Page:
When I review my retirement finances, I don't even factor in any Social Security. That is how doubtful I am that they will ever fix it. As far as I am conserned all of the money that is being taken out of my paycheck for Social Security is just being pissed away. I would MUCH rather put that money into other investments. Hell, even stuffing the money in a matress will provide a better return than what I am expecting from the current system.

  • bigboi
    bigboi
    give you a personall example. I just had to lay off two workers who were each making $25.00 an hour plus the standard benefits. There were a few reasons involved but a main reason was that I can't afford the federal payroll taxes (FICA, etc.) It's especially brutal when my guys put in over time. These tax laws are killing small businesses. It sucks when a corporation sends job overseas but it's even worse when small business close their dorrs because of these tax burdens.

    So, the Bush tax cuts aren't working?

  • Big Tex
    Big Tex

    I've read that GAO (Goverment Account Office) estimates Social Security will go bankrupt in 2019 (approximately). After that, we're SOL.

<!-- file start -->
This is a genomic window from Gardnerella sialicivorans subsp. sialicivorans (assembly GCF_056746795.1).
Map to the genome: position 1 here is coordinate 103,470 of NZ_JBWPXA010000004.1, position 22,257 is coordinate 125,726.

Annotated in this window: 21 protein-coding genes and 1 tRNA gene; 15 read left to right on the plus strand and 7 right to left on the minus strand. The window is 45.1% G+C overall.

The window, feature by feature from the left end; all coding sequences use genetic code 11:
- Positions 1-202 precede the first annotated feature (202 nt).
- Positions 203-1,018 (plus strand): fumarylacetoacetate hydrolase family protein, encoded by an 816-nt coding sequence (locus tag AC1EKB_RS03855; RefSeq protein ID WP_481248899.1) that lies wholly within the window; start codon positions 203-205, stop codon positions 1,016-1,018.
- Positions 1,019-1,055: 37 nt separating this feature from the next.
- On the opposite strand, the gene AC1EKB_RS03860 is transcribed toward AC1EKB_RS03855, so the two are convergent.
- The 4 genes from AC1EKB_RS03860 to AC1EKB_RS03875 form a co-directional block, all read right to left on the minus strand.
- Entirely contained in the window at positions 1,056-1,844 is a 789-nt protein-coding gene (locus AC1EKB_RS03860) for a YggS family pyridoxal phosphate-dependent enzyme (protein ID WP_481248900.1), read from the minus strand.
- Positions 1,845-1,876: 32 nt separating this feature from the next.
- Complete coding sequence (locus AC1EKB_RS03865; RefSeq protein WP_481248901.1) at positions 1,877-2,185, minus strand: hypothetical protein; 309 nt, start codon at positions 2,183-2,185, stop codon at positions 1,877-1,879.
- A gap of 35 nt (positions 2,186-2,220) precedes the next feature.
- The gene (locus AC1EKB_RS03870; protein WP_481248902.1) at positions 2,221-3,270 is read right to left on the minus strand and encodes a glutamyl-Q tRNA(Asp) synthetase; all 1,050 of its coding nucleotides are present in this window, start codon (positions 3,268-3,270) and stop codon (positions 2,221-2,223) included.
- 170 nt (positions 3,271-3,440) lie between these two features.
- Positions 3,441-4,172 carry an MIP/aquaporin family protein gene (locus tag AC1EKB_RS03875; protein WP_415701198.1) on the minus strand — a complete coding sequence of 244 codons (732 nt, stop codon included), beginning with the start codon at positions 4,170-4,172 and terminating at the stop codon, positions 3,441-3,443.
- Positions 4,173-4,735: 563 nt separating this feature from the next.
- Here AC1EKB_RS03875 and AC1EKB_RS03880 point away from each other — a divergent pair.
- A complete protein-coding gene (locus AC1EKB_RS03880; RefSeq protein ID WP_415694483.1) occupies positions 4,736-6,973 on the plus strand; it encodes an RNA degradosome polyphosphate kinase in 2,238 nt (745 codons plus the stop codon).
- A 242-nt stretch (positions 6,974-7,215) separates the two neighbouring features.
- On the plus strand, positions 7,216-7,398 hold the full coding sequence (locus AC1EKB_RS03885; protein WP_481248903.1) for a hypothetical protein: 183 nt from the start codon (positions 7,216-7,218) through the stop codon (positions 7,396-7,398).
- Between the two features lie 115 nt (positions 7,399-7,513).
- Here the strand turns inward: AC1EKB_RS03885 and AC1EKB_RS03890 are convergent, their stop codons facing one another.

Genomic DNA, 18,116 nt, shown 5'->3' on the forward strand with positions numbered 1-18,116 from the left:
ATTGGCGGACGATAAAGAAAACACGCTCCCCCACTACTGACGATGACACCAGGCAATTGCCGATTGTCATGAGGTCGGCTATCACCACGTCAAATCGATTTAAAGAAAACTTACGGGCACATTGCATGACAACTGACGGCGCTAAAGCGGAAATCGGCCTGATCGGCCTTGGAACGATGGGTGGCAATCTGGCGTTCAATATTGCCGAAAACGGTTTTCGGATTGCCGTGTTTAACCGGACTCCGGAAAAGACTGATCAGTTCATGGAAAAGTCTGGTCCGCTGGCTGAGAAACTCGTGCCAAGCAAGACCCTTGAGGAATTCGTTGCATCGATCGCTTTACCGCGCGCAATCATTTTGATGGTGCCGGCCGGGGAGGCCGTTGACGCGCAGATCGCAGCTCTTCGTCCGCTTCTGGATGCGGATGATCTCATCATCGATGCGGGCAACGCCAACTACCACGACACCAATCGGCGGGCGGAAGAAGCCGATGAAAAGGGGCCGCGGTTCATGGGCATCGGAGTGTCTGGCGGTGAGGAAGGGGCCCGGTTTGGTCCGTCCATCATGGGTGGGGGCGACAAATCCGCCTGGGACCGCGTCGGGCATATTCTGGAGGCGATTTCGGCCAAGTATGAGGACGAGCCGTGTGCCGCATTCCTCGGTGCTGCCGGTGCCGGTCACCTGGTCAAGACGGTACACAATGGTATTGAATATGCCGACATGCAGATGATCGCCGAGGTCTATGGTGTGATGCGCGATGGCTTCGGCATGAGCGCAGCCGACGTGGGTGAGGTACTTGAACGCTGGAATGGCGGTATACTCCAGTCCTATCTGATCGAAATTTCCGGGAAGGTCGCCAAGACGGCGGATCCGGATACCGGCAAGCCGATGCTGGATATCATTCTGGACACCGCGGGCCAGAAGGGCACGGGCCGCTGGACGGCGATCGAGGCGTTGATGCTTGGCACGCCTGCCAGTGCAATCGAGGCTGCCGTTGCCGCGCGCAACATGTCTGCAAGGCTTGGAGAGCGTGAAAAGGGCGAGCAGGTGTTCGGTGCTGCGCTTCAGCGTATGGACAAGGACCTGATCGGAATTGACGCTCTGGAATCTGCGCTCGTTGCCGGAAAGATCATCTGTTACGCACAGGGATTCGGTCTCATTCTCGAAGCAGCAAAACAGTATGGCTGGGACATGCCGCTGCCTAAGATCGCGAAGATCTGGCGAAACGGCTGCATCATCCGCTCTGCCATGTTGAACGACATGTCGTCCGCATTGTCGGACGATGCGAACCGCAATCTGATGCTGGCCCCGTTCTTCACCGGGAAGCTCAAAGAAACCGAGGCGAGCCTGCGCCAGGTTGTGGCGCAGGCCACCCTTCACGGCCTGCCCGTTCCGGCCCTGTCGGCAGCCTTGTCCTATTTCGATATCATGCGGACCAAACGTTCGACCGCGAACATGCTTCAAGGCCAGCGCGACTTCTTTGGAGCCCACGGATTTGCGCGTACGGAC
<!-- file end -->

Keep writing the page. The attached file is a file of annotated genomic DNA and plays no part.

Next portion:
It's got to get fixed, but no one in Washington (liberal or conservative) has the desire right now.

  • Happy Guy :)
    Happy Guy :)

    Fiscal responsibility and nurturing new industries and technologies can be as effective as tax cuts.

    Not trying to increase tension on this thread but I just wanted to let you know BB that the above statement is actually factually incorrect.

  • heathen
    heathen

    I thought Ralf Nader made a good point on the fact that 60% of all corporations do not pay taxes and I was very confused when John Kerry said that he would give corporations tax breaks for staying in the US and not outsourcing jobs . I never did like the social security crap they came up with , I think people could use that money to invest in whatever they chose and it would look way more domocratic than what the [email protected]#$ these jerks in washington keep coming up with . I think social security is the biggest mistake the citizens of the US made by forcing people to live on fixed incomes . I also think one of the best things the clinton administration came up with was not taxing social security as income . The Bush administration is one of the worst ever to take power .